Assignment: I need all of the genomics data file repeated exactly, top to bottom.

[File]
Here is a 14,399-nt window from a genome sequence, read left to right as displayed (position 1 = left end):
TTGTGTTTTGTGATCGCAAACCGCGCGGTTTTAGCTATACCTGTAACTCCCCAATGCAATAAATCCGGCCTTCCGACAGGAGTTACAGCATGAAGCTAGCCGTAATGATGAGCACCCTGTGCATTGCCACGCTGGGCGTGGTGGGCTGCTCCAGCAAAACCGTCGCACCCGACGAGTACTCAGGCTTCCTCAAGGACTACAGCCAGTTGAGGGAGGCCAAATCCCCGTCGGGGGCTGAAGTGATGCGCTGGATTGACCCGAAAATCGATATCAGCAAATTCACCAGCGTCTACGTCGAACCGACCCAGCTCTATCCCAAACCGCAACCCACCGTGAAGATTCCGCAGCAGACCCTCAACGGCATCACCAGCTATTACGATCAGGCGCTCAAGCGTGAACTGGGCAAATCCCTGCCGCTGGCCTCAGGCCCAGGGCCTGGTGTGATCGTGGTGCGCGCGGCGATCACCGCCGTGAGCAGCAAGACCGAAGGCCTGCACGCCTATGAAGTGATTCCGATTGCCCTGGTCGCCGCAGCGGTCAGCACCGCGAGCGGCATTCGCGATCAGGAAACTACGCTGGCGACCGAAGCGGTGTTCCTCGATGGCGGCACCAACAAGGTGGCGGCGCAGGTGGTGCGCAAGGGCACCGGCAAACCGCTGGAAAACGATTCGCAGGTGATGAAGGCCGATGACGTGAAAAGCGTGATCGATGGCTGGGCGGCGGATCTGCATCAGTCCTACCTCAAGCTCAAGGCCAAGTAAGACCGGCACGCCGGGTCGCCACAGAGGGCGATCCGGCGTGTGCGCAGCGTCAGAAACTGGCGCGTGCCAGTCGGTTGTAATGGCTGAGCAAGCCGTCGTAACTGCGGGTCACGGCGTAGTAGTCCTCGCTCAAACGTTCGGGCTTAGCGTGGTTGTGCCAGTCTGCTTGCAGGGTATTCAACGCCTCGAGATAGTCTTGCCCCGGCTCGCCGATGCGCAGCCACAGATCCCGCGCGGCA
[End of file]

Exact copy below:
Here is a 14,399-nt window from a genome sequence, read left to right as displayed (position 1 = left end):
TTGTGTTTTGTGATCGCAAACCGCGCGGTTTTAGCTATACCTGTAACTCCCCAATGCAATAAATCCGGCCTTCCGACAGGAGTTACAGCATGAAGCTAGCCGTAATGATGAGCACCCTGTGCATTGCCACGCTGGGCGTGGTGGGCTGCTCCAGCAAAACCGTCGCACCCGACGAGTACTCAGGCTTCCTCAAGGACTACAGCCAGTTGAGGGAGGCCAAATCCCCGTCGGGGGCTGAAGTGATGCGCTGGATTGACCCGAAAATCGATATCAGCAAATTCACCAGCGTCTACGTCGAACCGACCCAGCTCTATCCCAAACCGCAACCCACCGTGAAGATTCCGCAGCAGACCCTCAACGGCATCACCAGCTATTACGATCAGGCGCTCAAGCGTGAACTGGGCAAATCCCTGCCGCTGGCCTCAGGCCCAGGGCCTGGTGTGATCGTGGTGCGCGCGGCGATCACCGCCGTGAGCAGCAAGACCGAAGGCCTGCACGCCTATGAAGTGATTCCGATTGCCCTGGTCGCCGCAGCGGTCAGCACCGCGAGCGGCATTCGCGATCAGGAAACTACGCTGGCGACCGAAGCGGTGTTCCTCGATGGCGGCACCAACAAGGTGGCGGCGCAGGTGGTGCGCAAGGGCACCGGCAAACCGCTGGAAAACGATTCGCAGGTGATGAAGGCCGATGACGTGAAAAGCGTGATCGATGGCTGGGCGGCGGATCTGCATCAGTCCTACCTCAAGCTCAAGGCCAAGTAAGACCGGCACGCCGGGTCGCCACAGAGGGCGATCCGGCGTGTGCGCAGCGTCAGAAACTGGCGCGTGCCAGTCGGTTGTAATGGCTGAGCAAGCCGTCGTAACTGCGGGTCACGGCGTAGTAGTCCTCGCTCAAACGTTCGGGCTTAGCGTGGTTGTGCCAGTCTGCTTGCAGGGTATTCAACGCCTCGAGATAGTCTTGCCCCGGCTCGCCGATGCGCAGCCACAGATCCCGCGCGGCA